By Drew AIles
By Taylor Boylston
By Bree Davies
By Emerald O'Brien
By Gina Tron
By Jon Solomon
By Drew Ailes
The Trio is a regular visitor to Fort Collins; the band's John DeStefano says his group has played there approximately once a month for a year or so. But a February 11 performance at Bar Bazaar, a club located inside Fort Collins's Northern Hotel, was quashed only days before showtime. "No disrespect to the bar," DeStefano says, "but the cops apparently came to them with some fliers that had been put up and said, 'If this band starts any trouble, you're going to lose your liquor license.' And they decided against having us play, just because of all the heat they were getting from the cops."
Bill Starke, owner of the Northern Hotel and Bar Bazaar, frames this anecdote differently. In his version, the root of the problem was the fliers--bold pink placards in which the Trio's name was prominently displayed. "We didn't put up the signs. Someone with the band must have," Starke points out. "They were posted illegally, on lampposts and public property. And one of the places they'd put one was by a woman's business, and she was highly offended. She complained to the police, and they brought the sign back to us. And they were very nice about it."
Starke insists that the police did not tell him to cancel the show, an assertion that Gazlay confirms. "But," the sergeant elaborates, "the name was offensive to a member of the general public, and we asked that all the signs on public fixtures be taken down." Starke immediately directed that this be done, and while he does not deny that the police's involvement may have colored his thinking, he says the choice to drop the Hate Fuck Trio performance was his and his alone: "We're trying to do alternative music on Tuesdays, but I think there's no sense in affronting the public. And I thought it was in very poor taste to post those signs illegally and to have a name like that." When asked if he would allow the Trio to play at Bar Bazaar in the future if the musicians put up their signs in accordance with local ordinances, Starke replies, "Absolutely not. Not as long as they've got that name."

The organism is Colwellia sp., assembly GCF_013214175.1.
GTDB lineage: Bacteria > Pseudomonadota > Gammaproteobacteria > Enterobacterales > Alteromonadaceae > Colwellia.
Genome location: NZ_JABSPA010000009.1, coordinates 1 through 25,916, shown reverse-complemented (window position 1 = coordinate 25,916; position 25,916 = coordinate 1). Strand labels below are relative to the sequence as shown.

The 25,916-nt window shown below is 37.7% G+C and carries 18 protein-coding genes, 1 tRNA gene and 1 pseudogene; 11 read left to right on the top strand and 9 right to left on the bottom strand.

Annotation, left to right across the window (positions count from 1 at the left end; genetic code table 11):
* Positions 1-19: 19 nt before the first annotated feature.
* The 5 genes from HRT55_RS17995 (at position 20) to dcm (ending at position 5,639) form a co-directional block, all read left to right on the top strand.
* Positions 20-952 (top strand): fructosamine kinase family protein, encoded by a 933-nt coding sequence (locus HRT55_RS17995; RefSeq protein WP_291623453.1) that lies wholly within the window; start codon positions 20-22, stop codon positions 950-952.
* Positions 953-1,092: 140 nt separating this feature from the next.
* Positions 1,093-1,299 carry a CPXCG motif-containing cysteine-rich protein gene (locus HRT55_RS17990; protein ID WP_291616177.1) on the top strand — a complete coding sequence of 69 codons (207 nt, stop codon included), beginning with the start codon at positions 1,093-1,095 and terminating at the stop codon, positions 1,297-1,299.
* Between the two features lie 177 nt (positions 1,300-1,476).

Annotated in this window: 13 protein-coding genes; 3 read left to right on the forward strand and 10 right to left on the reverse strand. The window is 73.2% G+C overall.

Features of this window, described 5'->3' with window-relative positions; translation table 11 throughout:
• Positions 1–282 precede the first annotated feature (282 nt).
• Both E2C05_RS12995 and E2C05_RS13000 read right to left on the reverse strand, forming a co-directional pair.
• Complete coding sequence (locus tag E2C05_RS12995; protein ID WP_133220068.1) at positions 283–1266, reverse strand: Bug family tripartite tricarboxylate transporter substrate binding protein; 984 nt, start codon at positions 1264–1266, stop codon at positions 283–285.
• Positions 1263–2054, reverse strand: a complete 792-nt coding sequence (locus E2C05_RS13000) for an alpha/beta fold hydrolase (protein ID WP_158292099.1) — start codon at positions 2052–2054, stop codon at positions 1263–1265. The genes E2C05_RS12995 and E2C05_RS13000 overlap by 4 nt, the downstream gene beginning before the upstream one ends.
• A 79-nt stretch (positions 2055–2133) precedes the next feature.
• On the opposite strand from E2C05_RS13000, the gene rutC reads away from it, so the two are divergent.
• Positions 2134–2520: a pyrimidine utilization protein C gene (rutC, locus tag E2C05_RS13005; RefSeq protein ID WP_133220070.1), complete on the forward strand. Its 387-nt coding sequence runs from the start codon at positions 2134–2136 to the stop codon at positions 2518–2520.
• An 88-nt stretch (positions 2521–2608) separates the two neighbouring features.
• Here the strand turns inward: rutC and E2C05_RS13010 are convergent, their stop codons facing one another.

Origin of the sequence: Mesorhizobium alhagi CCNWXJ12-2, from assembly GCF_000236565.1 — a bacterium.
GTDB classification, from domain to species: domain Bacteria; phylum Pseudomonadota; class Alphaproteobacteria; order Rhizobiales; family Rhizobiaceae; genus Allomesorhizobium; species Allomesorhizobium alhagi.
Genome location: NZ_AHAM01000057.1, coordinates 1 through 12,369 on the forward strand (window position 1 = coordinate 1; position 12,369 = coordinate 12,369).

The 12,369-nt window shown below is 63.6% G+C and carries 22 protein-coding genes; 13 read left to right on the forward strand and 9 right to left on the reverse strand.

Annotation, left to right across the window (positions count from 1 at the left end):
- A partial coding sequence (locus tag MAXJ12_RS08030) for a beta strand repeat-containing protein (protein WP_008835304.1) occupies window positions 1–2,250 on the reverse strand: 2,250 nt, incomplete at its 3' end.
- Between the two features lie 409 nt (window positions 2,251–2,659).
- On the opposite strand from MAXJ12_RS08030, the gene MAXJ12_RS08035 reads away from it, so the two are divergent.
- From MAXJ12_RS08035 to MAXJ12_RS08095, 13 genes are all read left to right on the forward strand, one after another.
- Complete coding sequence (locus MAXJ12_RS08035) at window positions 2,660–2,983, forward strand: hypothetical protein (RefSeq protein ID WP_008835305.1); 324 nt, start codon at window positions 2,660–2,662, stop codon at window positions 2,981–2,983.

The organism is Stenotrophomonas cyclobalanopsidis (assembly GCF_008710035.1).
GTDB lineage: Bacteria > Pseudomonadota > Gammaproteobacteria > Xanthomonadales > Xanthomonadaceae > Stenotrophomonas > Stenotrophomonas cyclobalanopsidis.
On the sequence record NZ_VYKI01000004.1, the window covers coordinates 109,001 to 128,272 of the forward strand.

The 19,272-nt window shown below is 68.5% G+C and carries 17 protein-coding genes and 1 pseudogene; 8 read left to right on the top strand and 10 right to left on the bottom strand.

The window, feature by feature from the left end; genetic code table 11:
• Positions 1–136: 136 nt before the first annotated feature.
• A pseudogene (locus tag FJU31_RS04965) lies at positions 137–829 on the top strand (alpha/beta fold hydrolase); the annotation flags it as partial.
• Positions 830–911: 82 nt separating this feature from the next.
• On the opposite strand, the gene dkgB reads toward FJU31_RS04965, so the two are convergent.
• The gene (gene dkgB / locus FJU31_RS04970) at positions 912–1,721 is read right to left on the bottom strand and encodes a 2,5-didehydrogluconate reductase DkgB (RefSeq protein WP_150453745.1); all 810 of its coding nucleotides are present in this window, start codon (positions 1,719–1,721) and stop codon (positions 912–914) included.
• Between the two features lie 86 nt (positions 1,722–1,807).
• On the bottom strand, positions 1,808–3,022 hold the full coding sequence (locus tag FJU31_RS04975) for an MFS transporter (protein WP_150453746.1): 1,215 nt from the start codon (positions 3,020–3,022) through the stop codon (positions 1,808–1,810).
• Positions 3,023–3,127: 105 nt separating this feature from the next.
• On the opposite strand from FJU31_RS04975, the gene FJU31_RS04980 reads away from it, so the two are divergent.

Since this last incident, the simmering conflict between the Fort Collins police and local musicians has been quiet, but it may not stay that way for long. Promoter Beegle has rescheduled the canceled Foreskin 500 date for Friday, March 7, at an all-ages club, Dimmer's. Still, Mark the 3 Kord Scissor King swears that his band will not be baiting the cops. "We were going to play a PG show before, because of the trouble we got into the last time we went there," he says. "And that's probably what we'll do this time, too--unless they cancel us again, I guess."
As for Mather, he can only wait for his sentence. He and his Won Lump Some bandmates were living in San Francisco at the time of his arrest, and even though he likes Fort Collins from a scenic standpoint, he's counting the days before he can return to the Bay area. "I could see myself living in Fort Collins if I wasn't a performer," he allows. "But not if I was. I'd be too scared."
In last week's column, Hakeem Abdul-Khaaliq, producer of a hip-hop/R&B compilation called The Bizness, expressed frustration that the folks at KS-107.5 and KJMN-FM/92.1 (Jam'n) had not yet played anything from his disc and promised to picket their offices until they did so. Since then, the odds that Jam'n programmers would capitulate have gone from slim to none: As we were going to press last week, KJMN switched formats, ditching its urban style for a Spanish-language approach dubbed "Radio Romantica."
Usually when changes like this are made, the executives who push them to fruition claim that their competition had nothing to do with the process. But Mike Murphy, general manager of EXCL Communications, the San Jose, California, company that owns KJMN and another local outlet, KMXA-AM/1090, is refreshingly straightforward. Quite simply, he admits that the determination of Jefferson Pilot--a corporate powerhouse that owns five stations in the Denver area--to put heavy dollars behind its own soulful station, KS-107.5, played a direct part in EXCL's move. In essence, he agrees with a statement recently made in this space (Feedback, January 23)--that Jam'n would have been forced to go to war with KS-107.5. And he believes that such a fight would have cost more than it was worth.
"We had hoped that Jefferson Pilot would not move in the direction of a straight rhythmic contemporary-hits-radio format like ours--but with KS-107.5, that's exactly what they did," Murphy says. "Now, it is my opinion that to make a reasonable profit running this format in Denver, you would need to achieve an Arbitron rating in the mid-threes. We accomplished that in the fall '96 ratings book; we had a 3.3, our best ever. But that was when Jefferson Pilot wasn't really competing head-to-head with us. And when they started up KS-107.5 and supported it with substantial TV advertising and significant cash giveaways on the air, we knew that our shares would erode unless we spent a considerable amount of money. And we were unwilling to do that--so we decided to focus on our core business."